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Saw yesterday that Fisker hired an ex-Ford exec to become its new CFO. With LaSorda, Beattie, Yost, Horvat, Eulberg, et al, that's quite a crew of former Detroit/auto execs. When I compare it to Tesla's senior management, the difference is striking. There are a couple of Daimler/Toyota guys there, but many come from startups, Google, Apple, Sony and other Silicon Valley shops. I think that's what drives the biggest differences in customer experience/communication - two completely different cultures at the top: Detroit vs. Silicon Valley.

Curious what the rest of you think. I was hoping we'd see more dot-com entreprenurial talent come into the ranks at Fisker.
 

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I have now posted the full press release on our front page:

http://fiskerbuzz.com/2012/07/fisker-appoints-jim-yost-as-chief-financial-officer.html
 

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SoCalGuy said:
Saw yesterday that Fisker hired an ex-Ford exec to become its new CFO. With LaSorda, Beattie, Yost, Horvat, Eulberg, et al, that's quite a crew of former Detroit/auto execs. When I compare it to Tesla's senior management, the difference is striking. There are a couple of Daimler/Toyota guys there, but many come from startups, Google, Apple, Sony and other Silicon Valley shops. I think that's what drives the biggest differences in customer experience/communication - two completely different cultures at the top: Detroit vs. Silicon Valley.

Curious what the rest of you think. I was hoping we'd see more dot-com entreprenurial talent come into the ranks at Fisker.
Eulberg was quietly given the ax a couple of months ago. I saw DaMour make one presentation and he was not impressive. Yost has a lot more experience and is LaSorda's guy.

Let's face it, Fisker is an automobile manufacturer based in Southern California, not Silicon Valley, following the traditional model of franchised dealerships and outsourced supply of components. Tesla is a Silicon Valley company trying to break all of the rules associated with traditional car manufacturers - owning its own stores, bending its own aluminum, making its own batteries, etc. They are different companies, and the corporate strategies and people hired reflect the personalities of the people at the top. My take is that Tom LaSorda and Elon Musk are both very good CEO's - just different. So while we might wish for Fisker to become more dotcom-like, it is not in the genetic makeup. That doesn't mean however that Fisker can't be a great company, and it appears they are putting in leadership for the long term.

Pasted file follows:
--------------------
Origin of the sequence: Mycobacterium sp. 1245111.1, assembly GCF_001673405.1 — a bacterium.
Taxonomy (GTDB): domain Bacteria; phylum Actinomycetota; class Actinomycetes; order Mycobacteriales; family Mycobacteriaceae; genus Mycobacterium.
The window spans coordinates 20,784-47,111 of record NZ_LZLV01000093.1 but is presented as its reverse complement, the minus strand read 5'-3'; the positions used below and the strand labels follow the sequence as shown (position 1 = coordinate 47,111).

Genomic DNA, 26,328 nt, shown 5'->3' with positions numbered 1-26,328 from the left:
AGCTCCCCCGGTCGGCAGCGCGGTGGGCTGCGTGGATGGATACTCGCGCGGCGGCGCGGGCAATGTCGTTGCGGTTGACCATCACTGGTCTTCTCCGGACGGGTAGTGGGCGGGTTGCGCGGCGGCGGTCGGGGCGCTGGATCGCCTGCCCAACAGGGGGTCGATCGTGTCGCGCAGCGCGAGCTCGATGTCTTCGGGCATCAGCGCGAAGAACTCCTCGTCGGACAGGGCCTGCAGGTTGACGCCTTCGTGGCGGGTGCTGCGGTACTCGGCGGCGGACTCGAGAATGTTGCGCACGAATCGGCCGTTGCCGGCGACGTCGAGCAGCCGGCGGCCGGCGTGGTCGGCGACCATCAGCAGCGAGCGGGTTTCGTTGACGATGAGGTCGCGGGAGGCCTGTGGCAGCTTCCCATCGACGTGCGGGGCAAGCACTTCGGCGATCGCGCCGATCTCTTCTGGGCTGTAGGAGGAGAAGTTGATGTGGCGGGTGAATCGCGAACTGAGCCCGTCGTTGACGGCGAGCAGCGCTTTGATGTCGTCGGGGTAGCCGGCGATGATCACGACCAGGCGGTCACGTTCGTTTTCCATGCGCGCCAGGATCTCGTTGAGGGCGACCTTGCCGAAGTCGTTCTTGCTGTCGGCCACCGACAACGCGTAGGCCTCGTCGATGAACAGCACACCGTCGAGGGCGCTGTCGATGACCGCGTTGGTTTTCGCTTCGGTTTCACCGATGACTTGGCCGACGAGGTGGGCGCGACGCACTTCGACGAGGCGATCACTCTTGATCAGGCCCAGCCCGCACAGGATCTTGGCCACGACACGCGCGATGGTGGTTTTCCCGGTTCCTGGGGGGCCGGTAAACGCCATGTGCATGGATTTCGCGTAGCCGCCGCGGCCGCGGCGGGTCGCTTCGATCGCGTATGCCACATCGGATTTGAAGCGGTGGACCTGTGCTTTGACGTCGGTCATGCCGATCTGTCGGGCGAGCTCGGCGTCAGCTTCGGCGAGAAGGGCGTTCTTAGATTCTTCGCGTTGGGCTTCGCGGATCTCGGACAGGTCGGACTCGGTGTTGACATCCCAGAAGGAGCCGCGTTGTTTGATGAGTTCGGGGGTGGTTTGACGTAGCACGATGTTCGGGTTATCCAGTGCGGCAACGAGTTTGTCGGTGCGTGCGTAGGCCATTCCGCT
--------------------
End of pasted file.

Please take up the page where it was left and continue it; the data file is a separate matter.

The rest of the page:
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Discussion Starter · #4 ·
dennis said:
SoCalGuy said:
Saw yesterday that Fisker hired an ex-Ford exec to become its new CFO. With LaSorda, Beattie, Yost, Horvat, Eulberg, et al, that's quite a crew of former Detroit/auto execs. When I compare it to Tesla's senior management, the difference is striking. There are a couple of Daimler/Toyota guys there, but many come from startups, Google, Apple, Sony and other Silicon Valley shops. I think that's what drives the biggest differences in customer experience/communication - two completely different cultures at the top: Detroit vs. Silicon Valley.

Curious what the rest of you think. I was hoping we'd see more dot-com entreprenurial talent come into the ranks at Fisker.
Eulberg was quietly given the ax a couple of months ago. I saw DaMour make one presentation and he was not impressive. Yost has a lot more experience and is LaSorda's guy.

Let's face it, Fisker is an automobile manufacturer based in Southern California, not Silicon Valley, following the traditional model of franchised dealerships and outsourced supply of components. Tesla is a Silicon Valley company trying to break all of the rules associated with traditional car manufacturers - owning its own stores, bending its own aluminum, making its own batteries, etc. They are different companies, and the corporate strategies and people hired reflect the personalities of the people at the top. My take is that Tom LaSorda and Elon Musk are both very good CEO's - just different. So while we might wish for Fisker to become more dotcom-like, it is not in the genetic makeup. That doesn't mean however that Fisker can't be a great company, and it appears they are putting in leadership for the long term.
Agree - hadn't heard about Marti, but it all makes sense. At base, Fisker just needs to be more nimble and responsive (e.g. like Tesla's handling of the 'opportunity console' in response to customer complaints about insufficient storage). That is ultimately the main competitive advantage of a startup vs. the established behemoths.